Sinn Féin - On Your Side

European Parliament's approval for new directive on television will allow children to be fair game for advertising companies

14 December, 2006


Speaking in the European Parliament in Strasbourg today, Sinn Féin MEP Mary Lou McDonald has expressed her concern at the decision of the European Parliament to give its approval to the new directive 'Television Without Frontiers Directive'. She said "this directive will pave the way for unlimited product placement and will allow children to be fair game for intensive advertising campaigns, including advertising for unhealthy food - this at a time when child obesity is recognised as being an increasing issue."

Speaking from Strasbourg Ms McDonald said:

'The Television Without Frontiers Directive which was approved by the European Parliament this week will give advertisers free reign to dominate the airwaves. The only thing free to operate without frontiers or limits is advertising.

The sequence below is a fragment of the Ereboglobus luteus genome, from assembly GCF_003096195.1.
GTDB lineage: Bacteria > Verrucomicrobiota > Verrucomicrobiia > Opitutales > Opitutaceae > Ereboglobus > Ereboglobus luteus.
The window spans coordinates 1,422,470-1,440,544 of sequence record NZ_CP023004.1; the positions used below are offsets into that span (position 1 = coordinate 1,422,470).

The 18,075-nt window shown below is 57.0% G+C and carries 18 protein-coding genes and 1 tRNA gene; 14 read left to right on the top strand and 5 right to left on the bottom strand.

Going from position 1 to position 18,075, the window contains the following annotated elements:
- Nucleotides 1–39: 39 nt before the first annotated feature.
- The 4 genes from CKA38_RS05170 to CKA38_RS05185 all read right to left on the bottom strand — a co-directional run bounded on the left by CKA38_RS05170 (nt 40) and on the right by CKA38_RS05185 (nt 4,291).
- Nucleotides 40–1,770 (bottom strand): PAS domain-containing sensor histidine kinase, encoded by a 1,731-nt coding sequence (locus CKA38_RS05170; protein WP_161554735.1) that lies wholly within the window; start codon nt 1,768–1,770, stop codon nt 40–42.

'It paves the way for product placement, allowing advertisers to dictate scenes and plot-lines to the detriment of creative independent production.

'It considers children to be fair game for intensive advertising campaigns, including advertising for unhealthy food - this at a time when child obesity is recognised as being an increasing issue.

'Sinn Féin strongly supports any measure that provides greater protection for users of tele-visual services, greater access to those services to all sections of the community and stronger regulation of product placement and advertisements. These objectives are aimed at ensuring that television regulation standards place the interests of the general public above those of commercial advertisers.

'Sinn Féin is of the view that the most appropriate place for the overall running and management of such services should lay with national parliaments. I now call upon the Irish authorities to strengthen this Directive when it comes to the Council of Ministers and to introduce broadcasting regulations in Ireland which make up for the Directives weaknesses.'ENDS

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